Personalization is the key to accomplishing this. According to a 2020 McKinsey study, offering a personalized customer experience (CX) is one of the greatest challenges that retailers face.
That said, a CX done well can differentiate a business from its competitors and improve customer satisfaction.
Whereas before a company could stand out through promotion and pricing, that strategy can be easily duplicated by competitors.
In this vast market of retailers, top retailers like Amazon have raised the stakes, making elements like personalized shopping recommendations and responsive customer support not only a great differentiator, but a basic expectation of customers.
Across the demographics surveyed, to have the best purchasing experience, customers expect the service and support agents they interact with to be consistent, accurate, and fast. As many as 22% of customers would abandon a brand after getting conflicting information from customer service and support agents.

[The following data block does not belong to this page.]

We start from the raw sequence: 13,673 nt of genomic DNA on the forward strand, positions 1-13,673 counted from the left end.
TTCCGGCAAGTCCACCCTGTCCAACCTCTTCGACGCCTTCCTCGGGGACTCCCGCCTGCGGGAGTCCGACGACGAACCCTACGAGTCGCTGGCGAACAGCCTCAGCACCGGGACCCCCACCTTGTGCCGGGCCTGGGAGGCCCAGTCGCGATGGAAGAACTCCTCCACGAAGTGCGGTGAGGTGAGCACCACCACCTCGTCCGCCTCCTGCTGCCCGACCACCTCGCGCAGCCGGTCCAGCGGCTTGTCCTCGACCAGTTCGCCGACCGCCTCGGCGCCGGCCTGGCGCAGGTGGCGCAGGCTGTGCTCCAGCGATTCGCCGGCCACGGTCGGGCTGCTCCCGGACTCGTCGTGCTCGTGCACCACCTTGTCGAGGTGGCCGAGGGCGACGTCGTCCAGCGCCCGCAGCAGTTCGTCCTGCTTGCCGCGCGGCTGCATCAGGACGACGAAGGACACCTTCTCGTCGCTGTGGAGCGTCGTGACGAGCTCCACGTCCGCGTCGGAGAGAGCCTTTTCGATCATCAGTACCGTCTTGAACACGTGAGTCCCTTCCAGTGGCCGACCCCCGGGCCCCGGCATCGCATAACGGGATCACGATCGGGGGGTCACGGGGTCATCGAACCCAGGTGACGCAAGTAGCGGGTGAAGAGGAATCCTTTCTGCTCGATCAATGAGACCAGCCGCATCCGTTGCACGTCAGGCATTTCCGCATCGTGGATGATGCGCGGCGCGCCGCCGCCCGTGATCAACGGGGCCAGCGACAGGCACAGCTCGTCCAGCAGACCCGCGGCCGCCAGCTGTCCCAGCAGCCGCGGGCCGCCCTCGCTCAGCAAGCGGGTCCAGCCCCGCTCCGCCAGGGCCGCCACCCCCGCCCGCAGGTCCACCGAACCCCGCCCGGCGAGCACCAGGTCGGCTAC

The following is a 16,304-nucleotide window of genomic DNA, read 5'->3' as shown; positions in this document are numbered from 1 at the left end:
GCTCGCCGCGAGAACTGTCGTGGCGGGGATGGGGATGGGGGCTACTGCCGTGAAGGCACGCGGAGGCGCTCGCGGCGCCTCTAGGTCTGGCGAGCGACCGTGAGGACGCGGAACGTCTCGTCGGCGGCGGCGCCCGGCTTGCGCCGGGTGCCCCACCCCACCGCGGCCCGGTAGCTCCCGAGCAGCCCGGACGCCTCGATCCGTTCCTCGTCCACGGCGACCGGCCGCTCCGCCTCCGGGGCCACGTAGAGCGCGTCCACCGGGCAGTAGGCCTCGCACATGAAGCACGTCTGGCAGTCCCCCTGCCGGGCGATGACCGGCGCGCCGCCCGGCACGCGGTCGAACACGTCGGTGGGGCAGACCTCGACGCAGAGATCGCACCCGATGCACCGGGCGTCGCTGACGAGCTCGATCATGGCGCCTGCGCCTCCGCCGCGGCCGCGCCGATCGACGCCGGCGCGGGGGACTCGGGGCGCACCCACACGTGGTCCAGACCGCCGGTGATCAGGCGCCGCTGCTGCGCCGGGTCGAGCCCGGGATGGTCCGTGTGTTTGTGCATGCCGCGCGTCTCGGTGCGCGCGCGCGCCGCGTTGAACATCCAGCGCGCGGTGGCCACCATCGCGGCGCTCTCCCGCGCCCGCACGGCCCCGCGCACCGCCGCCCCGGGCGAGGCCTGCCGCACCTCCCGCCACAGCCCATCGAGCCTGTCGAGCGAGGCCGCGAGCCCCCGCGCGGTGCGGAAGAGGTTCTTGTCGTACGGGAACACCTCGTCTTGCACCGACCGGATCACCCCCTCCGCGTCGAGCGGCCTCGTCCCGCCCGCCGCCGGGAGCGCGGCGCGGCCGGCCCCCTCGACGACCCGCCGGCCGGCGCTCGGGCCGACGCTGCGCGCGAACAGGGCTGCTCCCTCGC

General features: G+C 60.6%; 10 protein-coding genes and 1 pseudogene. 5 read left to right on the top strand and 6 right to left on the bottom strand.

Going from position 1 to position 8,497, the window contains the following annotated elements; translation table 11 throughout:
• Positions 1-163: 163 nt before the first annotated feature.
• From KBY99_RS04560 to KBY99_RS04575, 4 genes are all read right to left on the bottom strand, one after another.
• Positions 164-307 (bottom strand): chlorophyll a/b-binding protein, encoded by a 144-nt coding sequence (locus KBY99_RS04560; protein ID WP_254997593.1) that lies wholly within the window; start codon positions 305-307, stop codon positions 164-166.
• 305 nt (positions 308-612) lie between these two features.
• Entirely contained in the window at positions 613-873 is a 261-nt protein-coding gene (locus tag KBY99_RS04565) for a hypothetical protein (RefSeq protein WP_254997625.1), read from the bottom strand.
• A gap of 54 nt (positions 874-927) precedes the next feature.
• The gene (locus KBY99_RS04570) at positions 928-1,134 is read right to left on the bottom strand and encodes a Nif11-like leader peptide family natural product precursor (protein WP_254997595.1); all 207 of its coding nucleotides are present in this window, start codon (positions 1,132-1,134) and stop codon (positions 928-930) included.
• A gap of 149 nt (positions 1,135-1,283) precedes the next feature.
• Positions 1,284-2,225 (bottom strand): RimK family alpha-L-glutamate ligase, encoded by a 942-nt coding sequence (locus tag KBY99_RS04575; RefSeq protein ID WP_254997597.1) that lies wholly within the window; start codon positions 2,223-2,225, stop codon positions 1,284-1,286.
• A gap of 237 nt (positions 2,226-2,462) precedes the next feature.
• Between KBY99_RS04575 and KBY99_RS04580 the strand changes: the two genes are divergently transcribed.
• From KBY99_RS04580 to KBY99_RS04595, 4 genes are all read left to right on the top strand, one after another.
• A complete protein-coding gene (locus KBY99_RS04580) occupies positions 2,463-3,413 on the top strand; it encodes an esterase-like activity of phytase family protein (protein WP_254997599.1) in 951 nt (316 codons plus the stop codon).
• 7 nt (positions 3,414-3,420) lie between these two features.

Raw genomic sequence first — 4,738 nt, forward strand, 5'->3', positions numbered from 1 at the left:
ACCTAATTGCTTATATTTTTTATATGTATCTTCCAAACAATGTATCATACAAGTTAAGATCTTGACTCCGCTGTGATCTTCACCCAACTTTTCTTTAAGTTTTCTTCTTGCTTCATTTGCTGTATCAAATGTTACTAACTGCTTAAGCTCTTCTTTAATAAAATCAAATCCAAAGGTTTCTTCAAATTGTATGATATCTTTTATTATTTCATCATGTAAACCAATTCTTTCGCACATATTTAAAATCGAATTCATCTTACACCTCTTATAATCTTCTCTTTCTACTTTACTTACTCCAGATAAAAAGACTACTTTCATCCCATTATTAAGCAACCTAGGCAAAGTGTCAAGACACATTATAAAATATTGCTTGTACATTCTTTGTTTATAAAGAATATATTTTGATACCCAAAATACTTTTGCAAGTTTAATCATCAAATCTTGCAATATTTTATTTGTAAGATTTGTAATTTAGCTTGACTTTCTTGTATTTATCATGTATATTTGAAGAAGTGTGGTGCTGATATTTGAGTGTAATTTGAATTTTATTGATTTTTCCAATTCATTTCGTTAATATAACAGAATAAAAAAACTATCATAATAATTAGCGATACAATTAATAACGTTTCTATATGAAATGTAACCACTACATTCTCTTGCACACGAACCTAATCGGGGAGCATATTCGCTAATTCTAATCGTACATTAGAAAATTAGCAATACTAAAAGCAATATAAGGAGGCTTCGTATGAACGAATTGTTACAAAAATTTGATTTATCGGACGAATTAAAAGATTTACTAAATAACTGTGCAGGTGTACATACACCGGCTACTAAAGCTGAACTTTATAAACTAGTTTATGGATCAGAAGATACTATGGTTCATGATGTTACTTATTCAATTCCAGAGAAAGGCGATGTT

On the flip side, exceptional customer service builds loyalty and long-term customer value. Tools that can predict what a customer or service agent is looking for and present the item or information seamlessly are the key to creating a standout service experience.
Which brings us to Step Two of adopting artificial intelligence (AI) technology. AI has the ability to use past user behavior to identify like-minded groups and group characteristics.
Through creating a customer profile, the AI will tailor search results to best meet the expectations of new users and customers. This technology helps organizations provide personalized experiences for both customers and support for agents.